Mortality is a daily reality for animals in the wild. In the rules of nature, fairness and morality have no role in an animal's fate. However, humans have changed the rules of survival for wild animals so drastically that we find it is our ethical responsibility to take action and intervene in many situations. In the last year, we at Wildlife SOS have treated a hyena bludgeoned by villagers, rescued leopard cubs scorched by human-induced fires, and fought in courts for elephants crippled from cruelty. Most recently, we rescued a bear cub mutilated for life by a snare.
You may have heard of this cub -- we named her Rose -- as word of her tragic situation quickly got around the Internet last month. It happened like this: We got a call about an injured bear that needed serious medical attention, and deployed a team to an area near Amoni village in central India. What we found was a sloth bear cub only a few months old who was bleeding from a purulent stump on her front leg. Her limb had been completely severed proximal to the paw. Her mother was missing, and Rose's only chance of survival was for our team to intercede. So the whimpering and traumatized little bear was removed from the wild and taken to our facility.
Being the likely victim of a poacher's snare -- as was her mother -- Rose was lucky to even have this shot at survival. Each day, many animals are caught in snares and dealt similar injuries. Most will not make it. For the blissfully uninitiated, snares are basically booby traps set in wildlife areas. Once placed, they have no expiration date; snares placed decades ago have the ability to kill today, and snares set today can unselectively kill long into the future.
Snares are primitive and unsophisticated devices, but their use remains widespread because they can be made at almost no cost and can take down anything from small animals like rabbits and foxes to endangered elephants weighing thousands of pounds. Snare use might seem humane compared to shooting or poisoning, but make no mistake: it is not. Animals caught in snares often struggle for hours -- in some cases days -- before succumbing to thirst, hunger, strangulation, internal injuries, even predation from carnivores. Some, such as tigers, bears and leopards have even been known to chew off their own limbs in order to free themselves. Animals that manage to escape a snare often die days or weeks later as a result of their injuries. And this is not to mention the pain, terror, and anxiety that any snared animal will experience.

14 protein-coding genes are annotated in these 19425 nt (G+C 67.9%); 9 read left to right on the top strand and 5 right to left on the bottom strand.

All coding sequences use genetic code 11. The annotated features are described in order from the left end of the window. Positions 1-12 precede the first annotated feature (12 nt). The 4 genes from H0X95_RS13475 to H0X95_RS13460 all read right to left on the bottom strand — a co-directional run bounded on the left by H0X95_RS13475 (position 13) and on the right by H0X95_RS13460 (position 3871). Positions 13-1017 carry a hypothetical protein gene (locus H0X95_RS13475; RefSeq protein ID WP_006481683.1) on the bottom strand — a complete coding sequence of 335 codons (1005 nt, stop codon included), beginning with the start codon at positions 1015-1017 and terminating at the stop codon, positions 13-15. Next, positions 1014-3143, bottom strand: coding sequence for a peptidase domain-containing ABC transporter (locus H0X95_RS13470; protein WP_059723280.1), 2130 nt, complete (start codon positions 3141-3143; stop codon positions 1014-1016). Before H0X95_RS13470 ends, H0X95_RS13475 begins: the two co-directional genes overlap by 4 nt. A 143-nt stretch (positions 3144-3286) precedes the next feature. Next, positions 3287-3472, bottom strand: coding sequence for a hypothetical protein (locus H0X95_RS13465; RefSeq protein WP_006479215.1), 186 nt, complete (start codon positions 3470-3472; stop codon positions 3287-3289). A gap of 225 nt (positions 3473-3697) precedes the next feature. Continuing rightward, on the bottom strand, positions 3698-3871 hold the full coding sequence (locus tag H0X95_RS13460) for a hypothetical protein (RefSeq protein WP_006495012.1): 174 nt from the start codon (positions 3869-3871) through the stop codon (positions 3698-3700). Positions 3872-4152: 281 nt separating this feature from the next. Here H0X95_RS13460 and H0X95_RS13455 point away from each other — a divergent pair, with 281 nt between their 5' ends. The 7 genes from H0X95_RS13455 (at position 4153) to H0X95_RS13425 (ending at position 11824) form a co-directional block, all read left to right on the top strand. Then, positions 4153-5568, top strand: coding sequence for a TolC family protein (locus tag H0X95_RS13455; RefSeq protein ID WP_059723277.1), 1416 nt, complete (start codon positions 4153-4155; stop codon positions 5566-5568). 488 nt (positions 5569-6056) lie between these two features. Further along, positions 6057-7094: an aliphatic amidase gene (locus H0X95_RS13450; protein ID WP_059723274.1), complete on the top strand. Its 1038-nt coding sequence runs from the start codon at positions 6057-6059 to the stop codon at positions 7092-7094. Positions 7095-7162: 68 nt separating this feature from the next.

In Rose's case, the snare snapped the bone near her paw, ripping through her flesh in the process. Rose was only 3 months old and should have been with her mother (sloth bears usually stay with their mother for nearly 2 years). Since Rose was on her own when she stepped in the snare, it is likely that her mother suffered the same fate, and did not make it out alive.
And this brings up yet another troubling problem with snares: they are entirely indiscriminate. These archaic contraptions can't distinguish between a grown adult or a tiny cub. They don't distinguish between a "target species" like a coyote and a doe or otter, or an eagle, or someone's pet dog or cat. It is true that some areas have enacted legislation to promote a more humane use of such devices--for instance, mandating that snares be checked every day (in effect, limiting an animal's suffering to a mere 24 hours). But even these feeble measures, when not simply ignored by trappers, are difficult to carry out and impossible to monitor.
Thanks to that single snare -- one of millions set every year -- Rose will never be free again, even with the best veterinary care. She will never be able to survive in the wild with her severed leg. Rose will require lifetime care, and a sloth bear's lifespan can be as long as 30 years.
As an organization that focuses on helping wildlife, we are witness to animals under siege in myriad different ways. However, we have found traps and snares to be among the cruelest of human-created threats to wildlife. It is distressing to imagine the millions of animals that succumb to these devices every year -- and the thousands of them whimpering in a snare at this very moment.
We need to be honest about this practice, and stop pretending there is anything humane about it. We at Wildlife SOS do not condone any kind of hunting or trapping. Thankfully, it is illegal in India, but this does not stop people from flouting the law and inflicting pain and suffering on countless animals.
If you would like to take action against the use of snares in your community, here are a few resources:
SnareWatch in the UK.
Born Free in the USA.